I could be wrong, but it's probably a superficial difference like BComm vs. BBA.



Yeah, that's what I thought. Thanks for clearing that up.
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A photo of knight123 knight123
what the deal about corporate law? is it financillay more rewarding and if so what challenges/requirements would i face if i pursued this type of law?
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A photo of 123abcuwo 123abcuwo

@knight123 wrote
what the deal about corporate law? is it financillay more rewarding and if so what challenges/requirements would i face if i pursued this type of law?


It is financially rewarding, but you'll have no life (as you will be working constantly, and long hours).
Generally speaking, the whole "work-life" balance (i.e. finding the time to work & raise a family) is pretty much out the window.
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A photo of treecows treecows

@123abcuwo wrote

@knight123 wrote
what the deal about corporate law? is it financillay more rewarding and if so what challenges/requirements would i face if i pursued this type of law?


It is financially rewarding, but you'll have no life (as you will be working constantly, and long hours).
Generally speaking, the whole "work-life" balance (i.e. finding the time to work & raise a family) is pretty much out the window.


I would disagree with that. You can work as an in-house counsel for a company which has a better chance of working only 9 - 5 hours. Smaller companies = less hours, less pay, but you still make around $120k a year for a good and stable small sized company. On the other hand, the amount of money one can make as an in-house counsel for a large corporation can be much more than what you would make in a law firm but it would a workaholic life.

Corporate law also gets a lot of glitz and glam, because of the money, but most of the work is really dry and repetitive. If you're a detail oriented person its for you.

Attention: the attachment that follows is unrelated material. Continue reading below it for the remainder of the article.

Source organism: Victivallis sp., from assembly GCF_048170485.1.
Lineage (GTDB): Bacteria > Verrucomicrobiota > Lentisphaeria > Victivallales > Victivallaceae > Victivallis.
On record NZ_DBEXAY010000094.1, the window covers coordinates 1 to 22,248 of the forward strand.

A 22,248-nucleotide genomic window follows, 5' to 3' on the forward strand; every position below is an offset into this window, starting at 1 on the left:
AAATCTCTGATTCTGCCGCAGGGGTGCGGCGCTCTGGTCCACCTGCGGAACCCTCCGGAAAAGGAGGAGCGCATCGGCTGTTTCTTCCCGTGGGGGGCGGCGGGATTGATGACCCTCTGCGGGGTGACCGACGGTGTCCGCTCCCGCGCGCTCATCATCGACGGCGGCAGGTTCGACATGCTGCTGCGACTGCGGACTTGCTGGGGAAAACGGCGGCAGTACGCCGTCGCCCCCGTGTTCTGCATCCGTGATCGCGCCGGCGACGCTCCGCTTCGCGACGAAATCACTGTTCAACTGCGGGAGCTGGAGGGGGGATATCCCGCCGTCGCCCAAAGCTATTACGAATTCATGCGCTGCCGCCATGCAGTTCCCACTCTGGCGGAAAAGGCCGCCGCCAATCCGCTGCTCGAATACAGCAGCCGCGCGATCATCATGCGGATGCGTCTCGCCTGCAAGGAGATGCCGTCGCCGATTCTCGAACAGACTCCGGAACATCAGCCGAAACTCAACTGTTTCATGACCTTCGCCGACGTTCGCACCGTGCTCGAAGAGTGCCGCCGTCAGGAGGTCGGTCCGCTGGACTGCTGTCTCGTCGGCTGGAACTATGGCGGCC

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@NumberOne wrote
What's the difference between a LLB and a JD?


Nothing anymore. All of the Ontario universities have switched or are switching to a JD. They offer the same standards and the same end result (becoming a lawyer). A JD also allows you to practice in the U.S.
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A photo of Anonymous Anonymous

@knight123 wrote
what the deal about corporate law? is it financillay more rewarding and if so what challenges/requirements would i face if i pursued this type of law?


Depending on which corporation, sure, it could be a great financial opportunity in comparison to other types of law.

Most big corporations would have a lawyer on salary for $x per year, and then use them full time to do whatever legal litigation the company needed.

McDonald's, for example, hires lawyers to start at $75,000 per year and a company-paid car. That's pretty good, considering the average salary after law school is closer to $50,000 a year.
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A photo of kaloolah kaloolah

@ARMY101 wrote

@NumberOne wrote
What's the difference between a LLB and a JD?


Nothing anymore. All of the Ontario universities have switched or are switching to a JD. They offer the same standards and the same end result (becoming a lawyer). A JD also allows you to practice in the U.S.



Yeah, but don't count on getting a visa. Sometimes it can be hard for graduates of non-ABA schools to gain permission to sit a US bar exam. It depends on the State.


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A photo of kaitx kaitx

@treecows wrote

@123abcuwo wrote

@knight123 wrote
what the deal about corporate law? is it financillay more rewarding and if so what challenges/requirements would i face if i pursued this type of law?


It is financially rewarding, but you'll have no life (as you will be working constantly, and long hours).
Generally speaking, the whole "work-life" balance (i.e. finding the time to work & raise a family) is pretty much out the window.


I would disagree with that. You can work as an in-house counsel for a company which has a better chance of working only 9 - 5 hours. Smaller companies = less hours, less pay, but you still make around $120k a year for a good and stable small sized company. On the other hand, the amount of money one can make as an in-house counsel for a large corporation can be much more than what you would make in a law firm but it would a workaholic life.

Corporate law also gets a lot of glitz and glam, because of the money, but most of the work is really dry and repetitive. If you're a detail oriented person its for you.




I know numerous corporate lawyers making over 400K a year. I think I can live with the dry, repetitive work... Haha ;)